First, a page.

We are, all of us, trying to hold steady, and to hold space for each other and for ourselves. And so, instead of trying to put together a collection of ‘all new’ articles, this time we are republishing some ‘ever fresh’ ones on the theme of Sexuality and Representation.
This question of appropriateness is, for me, at the heart of all questions around sexuality. Each of us carries within us our own private benchmarks for which expressions of sexuality we find appropriate, and which ones, in turn, have crossed an invisible line. The ones we believe belong across the border, in the land of the inappropriate, of the too much.
Undoubtedly, LGBTQ+ literature and writing in India has witnessed an ‘explosion’ in the past two decades, and the trends in contemporary publication promise consistent growth in the future too. However, issues of queer representation in existing literature, and especially contemporary literature, need to be continually invested in, for literature is a key marker of society’s outlook on and reception of such sensitive subjects as homosexuality and ‘queer’-ness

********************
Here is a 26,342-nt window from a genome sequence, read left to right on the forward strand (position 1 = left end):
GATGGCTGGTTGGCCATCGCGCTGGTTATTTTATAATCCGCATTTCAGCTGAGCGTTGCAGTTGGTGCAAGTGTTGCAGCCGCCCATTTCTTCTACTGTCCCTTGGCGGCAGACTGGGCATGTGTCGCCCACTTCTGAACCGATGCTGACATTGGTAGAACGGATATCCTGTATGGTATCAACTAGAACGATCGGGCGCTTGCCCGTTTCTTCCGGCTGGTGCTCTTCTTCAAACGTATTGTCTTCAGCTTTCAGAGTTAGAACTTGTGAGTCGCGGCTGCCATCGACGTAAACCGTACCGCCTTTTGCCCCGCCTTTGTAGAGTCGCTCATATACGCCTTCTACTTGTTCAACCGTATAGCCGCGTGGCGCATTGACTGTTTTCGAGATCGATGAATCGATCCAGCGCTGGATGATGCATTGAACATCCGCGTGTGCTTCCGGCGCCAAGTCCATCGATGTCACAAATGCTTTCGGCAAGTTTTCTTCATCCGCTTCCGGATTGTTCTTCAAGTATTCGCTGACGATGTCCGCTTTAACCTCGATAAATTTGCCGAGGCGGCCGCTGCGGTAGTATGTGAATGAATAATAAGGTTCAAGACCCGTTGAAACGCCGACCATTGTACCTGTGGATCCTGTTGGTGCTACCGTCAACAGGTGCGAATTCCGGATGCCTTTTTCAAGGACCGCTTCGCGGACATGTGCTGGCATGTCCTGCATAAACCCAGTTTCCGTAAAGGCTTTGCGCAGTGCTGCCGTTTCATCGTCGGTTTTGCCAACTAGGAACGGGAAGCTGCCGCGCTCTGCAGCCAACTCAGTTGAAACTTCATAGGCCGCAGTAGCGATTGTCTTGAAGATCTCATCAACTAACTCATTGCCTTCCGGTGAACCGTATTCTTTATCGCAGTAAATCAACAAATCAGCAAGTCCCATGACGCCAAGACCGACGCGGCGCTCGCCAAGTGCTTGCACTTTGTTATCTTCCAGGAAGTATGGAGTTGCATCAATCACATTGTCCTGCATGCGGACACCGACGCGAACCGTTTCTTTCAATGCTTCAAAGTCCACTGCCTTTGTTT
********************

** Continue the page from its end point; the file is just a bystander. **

Though writing about feminism and being in a position to voice out one’s opinions about the injustices and inequities that continue to exist in society is still relevant, times are also changing as we begin to understand intersectionality as an all-inclusive concept and the positions we speak from.
We need more spaces for marginalized people to express themselves. Although pop culture and mainstream media have yet to feature the diversity and representation we crave, fan fiction can help to fill in those gaps. And that is nothing short of feminist.